With 28 million people and a $376 billion economy, Saudi Arabia provides its citizens with subsidized goods, services, healthcare, housing and education to assure a stable political system and long-term allegiance to the House of Saud, according to Rochdi Younsi, director in the Middle East and Africa practice at the Eurasia Group. An expert on the Gulf Cooperation Council, Younsi has been featured on CBS’ “60 Minutes” and on National Public Radio.
Thanks to its oil revenues, Saudi Arabia is building new cities such as the $26 billion King Abdullah Economic City, and hiring American contractors and consultants to construct this sustainable metropolis on the Red Sea. The vision: to create modern cities in which various major corporations will be headquartered. The payoff: approximately 1,000,000 new jobs for Saudi nationals.
Cash-rich Kuwait, which recently invested $800 million buying the Chrysler Building, has a $138 billion economy and $200 billion in reserves. According to Younsi, Kuwait is fascinating because it depends heavily on oil production and export to finance its Kuwait Investment Authority, which was established in the 1950s. The nation’s democratic system of government can be both an impediment and an advantage because it includes a parliament with real legislative powers and the ability to redesign the emirate’s economic strategy – which can mean gridlock.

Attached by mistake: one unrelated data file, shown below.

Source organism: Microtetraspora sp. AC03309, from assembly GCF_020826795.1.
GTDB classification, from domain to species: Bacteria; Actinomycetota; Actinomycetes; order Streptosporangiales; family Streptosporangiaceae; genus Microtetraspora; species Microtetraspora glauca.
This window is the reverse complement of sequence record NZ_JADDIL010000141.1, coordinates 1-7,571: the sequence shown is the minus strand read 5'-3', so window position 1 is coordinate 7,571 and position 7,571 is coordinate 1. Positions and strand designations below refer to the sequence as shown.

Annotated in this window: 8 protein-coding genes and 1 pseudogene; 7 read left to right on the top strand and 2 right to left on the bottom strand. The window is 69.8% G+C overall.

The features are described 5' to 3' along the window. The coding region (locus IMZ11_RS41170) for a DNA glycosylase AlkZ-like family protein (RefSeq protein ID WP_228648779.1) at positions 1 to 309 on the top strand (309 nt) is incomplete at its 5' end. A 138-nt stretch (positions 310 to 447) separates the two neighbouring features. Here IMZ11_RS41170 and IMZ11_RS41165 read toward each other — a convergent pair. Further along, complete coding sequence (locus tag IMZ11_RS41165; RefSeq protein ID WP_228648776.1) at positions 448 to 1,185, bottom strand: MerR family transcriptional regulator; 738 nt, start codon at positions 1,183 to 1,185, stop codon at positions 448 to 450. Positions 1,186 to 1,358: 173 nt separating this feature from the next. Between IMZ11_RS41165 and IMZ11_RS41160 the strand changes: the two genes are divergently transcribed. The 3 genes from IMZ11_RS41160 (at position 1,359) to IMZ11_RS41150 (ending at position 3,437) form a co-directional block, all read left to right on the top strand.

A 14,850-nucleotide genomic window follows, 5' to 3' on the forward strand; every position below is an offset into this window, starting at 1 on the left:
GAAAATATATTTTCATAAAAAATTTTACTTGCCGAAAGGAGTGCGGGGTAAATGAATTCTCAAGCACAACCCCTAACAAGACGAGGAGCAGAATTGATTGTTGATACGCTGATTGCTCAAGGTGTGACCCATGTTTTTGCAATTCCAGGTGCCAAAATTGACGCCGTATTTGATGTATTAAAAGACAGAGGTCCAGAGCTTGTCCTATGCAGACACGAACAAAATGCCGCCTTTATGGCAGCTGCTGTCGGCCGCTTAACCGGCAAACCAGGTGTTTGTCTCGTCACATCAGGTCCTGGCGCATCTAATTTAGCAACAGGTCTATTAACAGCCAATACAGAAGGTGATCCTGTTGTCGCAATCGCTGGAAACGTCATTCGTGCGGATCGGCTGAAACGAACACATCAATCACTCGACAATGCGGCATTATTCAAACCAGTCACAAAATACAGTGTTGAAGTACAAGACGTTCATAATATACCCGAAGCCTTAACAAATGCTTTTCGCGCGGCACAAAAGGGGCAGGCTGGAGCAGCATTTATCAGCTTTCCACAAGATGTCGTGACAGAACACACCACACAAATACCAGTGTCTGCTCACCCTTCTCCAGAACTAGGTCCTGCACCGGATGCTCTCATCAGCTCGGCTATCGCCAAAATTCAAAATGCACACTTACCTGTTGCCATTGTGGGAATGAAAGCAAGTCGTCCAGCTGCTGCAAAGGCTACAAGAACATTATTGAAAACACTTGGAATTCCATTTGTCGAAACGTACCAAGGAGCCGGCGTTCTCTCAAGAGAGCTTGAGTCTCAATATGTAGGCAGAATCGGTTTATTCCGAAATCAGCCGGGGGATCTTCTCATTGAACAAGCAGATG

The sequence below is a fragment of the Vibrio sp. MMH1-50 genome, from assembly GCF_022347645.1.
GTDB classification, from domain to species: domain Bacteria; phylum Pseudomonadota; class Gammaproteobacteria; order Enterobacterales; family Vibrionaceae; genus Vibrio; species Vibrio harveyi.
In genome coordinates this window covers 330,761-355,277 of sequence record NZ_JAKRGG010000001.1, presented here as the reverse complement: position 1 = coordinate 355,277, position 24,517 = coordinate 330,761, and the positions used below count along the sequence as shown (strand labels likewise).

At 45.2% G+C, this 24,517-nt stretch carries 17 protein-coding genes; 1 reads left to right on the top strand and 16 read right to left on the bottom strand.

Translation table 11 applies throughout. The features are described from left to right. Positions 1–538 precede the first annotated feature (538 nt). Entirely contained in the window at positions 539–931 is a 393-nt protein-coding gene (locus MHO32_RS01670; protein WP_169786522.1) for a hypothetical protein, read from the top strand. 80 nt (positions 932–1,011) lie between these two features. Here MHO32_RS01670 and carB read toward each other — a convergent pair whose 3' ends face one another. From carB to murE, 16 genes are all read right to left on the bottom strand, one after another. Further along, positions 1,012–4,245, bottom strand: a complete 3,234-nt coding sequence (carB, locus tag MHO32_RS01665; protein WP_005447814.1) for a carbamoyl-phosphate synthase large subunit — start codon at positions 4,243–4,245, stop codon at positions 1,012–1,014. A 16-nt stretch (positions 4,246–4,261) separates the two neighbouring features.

Dubai, by contrast, has a $37 billion economy and is $100 billion in debt, following its building boom to establish itself as the Middle East’s financial hub. Younsi says it is important to not think of Dubai as an independent nation because it is one of seven emirates comprising the United Arab Emirates. Dubai lacks energy resources and is dependent on revenues it receives from the larger and wealthier Abu Dhabi, which is rich in oil and gas.
Eurasia Group is the world’s leading political risk and consulting firm that helps corporations make informed business decisions in countries around the world.
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